Math

Subitizing: More Than Just Pictures

April 6, 2017

Several years ago, while I was teaching Kindergarten, I was introduced to the concept of subitizing. If you’re not familiar with it, subitizing is getting students to recognize quantities in a group without counting them. My class was working on identifying quantities in a ten frame, and they loved practicing with subitizing cards. I printed various ten frames on brightly colored cardstock, turned it into a game, and instantly had student engagement! Since I’ve moved up to 3rd grade, I have learned so many more ways to use subitizing to help students develop procedural and conceptual number skills.

Procedural Subitizing

In early grades, we want students to recognize groups of objects. With Kindergarten and 1st grade, I worked on single ten frames, 1 face of a die, and 1 group of tally marks.

For subitizing practice, you can print pictures like these (on cardstock and laminate for future use) and gather students on the carpet or at the small group table. Show the students one card at a time for only a few seconds, then turn it over and ask them if they can tell you how many dots/tally marks they saw in the picture. Three seconds is a good amount of time for the single sets- if you see students start counting on their fingers turn the card over. The purpose is to get students recognizing numbers of objects without counting. I tell students to “take a picture” with their brain so that they can still see the image when I turn the card over. There is also a great **FREE** iPad app called Number Flash that you can practice with!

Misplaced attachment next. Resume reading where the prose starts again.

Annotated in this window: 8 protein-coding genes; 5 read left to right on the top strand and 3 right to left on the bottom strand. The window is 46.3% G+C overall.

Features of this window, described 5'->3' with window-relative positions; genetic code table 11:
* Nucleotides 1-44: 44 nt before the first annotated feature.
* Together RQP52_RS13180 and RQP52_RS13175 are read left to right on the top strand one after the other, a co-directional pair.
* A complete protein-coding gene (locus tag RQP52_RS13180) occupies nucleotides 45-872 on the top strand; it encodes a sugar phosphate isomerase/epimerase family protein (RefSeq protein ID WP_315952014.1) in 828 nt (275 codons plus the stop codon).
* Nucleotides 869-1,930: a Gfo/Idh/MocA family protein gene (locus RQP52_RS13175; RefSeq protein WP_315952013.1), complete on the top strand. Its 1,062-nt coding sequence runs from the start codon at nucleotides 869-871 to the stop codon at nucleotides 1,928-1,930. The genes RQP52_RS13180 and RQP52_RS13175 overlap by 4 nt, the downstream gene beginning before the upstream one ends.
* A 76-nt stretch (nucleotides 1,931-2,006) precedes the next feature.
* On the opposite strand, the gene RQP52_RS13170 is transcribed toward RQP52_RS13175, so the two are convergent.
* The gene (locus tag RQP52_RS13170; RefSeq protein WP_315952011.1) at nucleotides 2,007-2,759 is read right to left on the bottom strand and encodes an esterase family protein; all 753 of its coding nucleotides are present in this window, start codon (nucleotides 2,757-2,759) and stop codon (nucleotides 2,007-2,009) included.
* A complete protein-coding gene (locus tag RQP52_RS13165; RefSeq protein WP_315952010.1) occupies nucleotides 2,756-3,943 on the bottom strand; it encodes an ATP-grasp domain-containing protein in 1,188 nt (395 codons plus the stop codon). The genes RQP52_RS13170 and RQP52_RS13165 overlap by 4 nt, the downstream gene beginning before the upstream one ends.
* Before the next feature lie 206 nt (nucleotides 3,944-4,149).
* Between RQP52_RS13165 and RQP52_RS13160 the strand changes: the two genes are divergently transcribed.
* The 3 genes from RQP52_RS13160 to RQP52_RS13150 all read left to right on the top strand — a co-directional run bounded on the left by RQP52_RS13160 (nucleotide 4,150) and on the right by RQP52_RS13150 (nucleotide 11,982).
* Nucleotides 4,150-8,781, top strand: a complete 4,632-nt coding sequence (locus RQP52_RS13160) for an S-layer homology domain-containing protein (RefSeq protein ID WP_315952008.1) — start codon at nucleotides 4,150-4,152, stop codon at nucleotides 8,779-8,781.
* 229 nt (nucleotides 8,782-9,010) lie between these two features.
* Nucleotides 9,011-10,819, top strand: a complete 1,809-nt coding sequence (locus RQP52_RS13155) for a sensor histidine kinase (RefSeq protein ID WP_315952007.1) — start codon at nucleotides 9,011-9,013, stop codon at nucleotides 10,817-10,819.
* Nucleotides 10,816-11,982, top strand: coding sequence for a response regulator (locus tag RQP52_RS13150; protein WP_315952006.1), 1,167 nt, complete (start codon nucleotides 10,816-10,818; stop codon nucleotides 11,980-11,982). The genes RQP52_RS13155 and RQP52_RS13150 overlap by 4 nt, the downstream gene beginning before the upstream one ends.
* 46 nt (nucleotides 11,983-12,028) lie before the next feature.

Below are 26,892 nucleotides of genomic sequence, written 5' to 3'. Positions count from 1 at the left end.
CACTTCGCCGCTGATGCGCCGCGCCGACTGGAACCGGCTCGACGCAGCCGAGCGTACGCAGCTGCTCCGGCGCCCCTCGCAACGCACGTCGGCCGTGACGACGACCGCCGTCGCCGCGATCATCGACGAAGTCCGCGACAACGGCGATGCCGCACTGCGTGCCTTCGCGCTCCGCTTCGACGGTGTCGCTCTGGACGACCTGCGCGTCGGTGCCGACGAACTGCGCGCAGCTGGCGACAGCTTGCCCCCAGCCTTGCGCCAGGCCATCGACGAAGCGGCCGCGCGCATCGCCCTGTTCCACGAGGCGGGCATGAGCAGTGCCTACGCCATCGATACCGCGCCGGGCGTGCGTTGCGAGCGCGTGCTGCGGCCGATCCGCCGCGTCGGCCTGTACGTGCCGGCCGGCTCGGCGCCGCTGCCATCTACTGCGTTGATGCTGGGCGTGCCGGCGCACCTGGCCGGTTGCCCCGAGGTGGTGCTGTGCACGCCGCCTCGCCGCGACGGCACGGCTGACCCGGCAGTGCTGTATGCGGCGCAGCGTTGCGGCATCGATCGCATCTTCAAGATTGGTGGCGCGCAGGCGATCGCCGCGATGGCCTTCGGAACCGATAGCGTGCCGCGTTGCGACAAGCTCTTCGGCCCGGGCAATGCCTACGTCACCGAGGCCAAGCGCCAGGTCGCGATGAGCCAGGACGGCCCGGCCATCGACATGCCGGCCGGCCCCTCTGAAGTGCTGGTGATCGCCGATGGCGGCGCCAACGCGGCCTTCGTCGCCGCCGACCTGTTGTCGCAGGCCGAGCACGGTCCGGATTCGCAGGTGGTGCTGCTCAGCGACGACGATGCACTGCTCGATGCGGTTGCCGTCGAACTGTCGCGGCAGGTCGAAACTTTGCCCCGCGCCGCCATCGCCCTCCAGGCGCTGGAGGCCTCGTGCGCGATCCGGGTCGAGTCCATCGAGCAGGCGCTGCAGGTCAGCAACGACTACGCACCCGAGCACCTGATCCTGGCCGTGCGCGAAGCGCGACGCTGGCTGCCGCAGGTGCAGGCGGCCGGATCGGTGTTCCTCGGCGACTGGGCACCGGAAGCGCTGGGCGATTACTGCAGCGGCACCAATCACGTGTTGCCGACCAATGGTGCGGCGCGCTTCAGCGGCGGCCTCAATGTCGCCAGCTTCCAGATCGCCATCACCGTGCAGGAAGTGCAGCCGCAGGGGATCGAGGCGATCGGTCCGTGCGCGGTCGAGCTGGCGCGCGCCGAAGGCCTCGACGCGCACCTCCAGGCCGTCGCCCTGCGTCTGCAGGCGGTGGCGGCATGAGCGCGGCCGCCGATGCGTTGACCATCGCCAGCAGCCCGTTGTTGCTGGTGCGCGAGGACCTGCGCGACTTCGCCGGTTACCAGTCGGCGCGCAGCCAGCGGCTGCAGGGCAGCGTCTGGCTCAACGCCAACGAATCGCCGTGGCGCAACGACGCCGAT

Conceptual Subitizing

With the older grades, I use subitizing cards for addition practice. With this strategy, you can show them a card with 2 or more groups of items. You should still encourage students to take a photo with their mind, but the goal is that they recognize one group of 10 and one group of 4, and they can quickly add the groups together. I give around 5-6 seconds for these cards. Again, flip them over if you catch students counting. Below are some examples of groups I put on my conceptual subitizing cards. 

 

Developing early numeracy understanding and addition fluency is so important, and subitizing is a great way to practice those skills! Your students will love the challenge of recognizing/adding numbers in only a few seconds, and you will love the increase in basic number sense that subitizing gives your students!

You Might Also Like

No Comments

Leave a Reply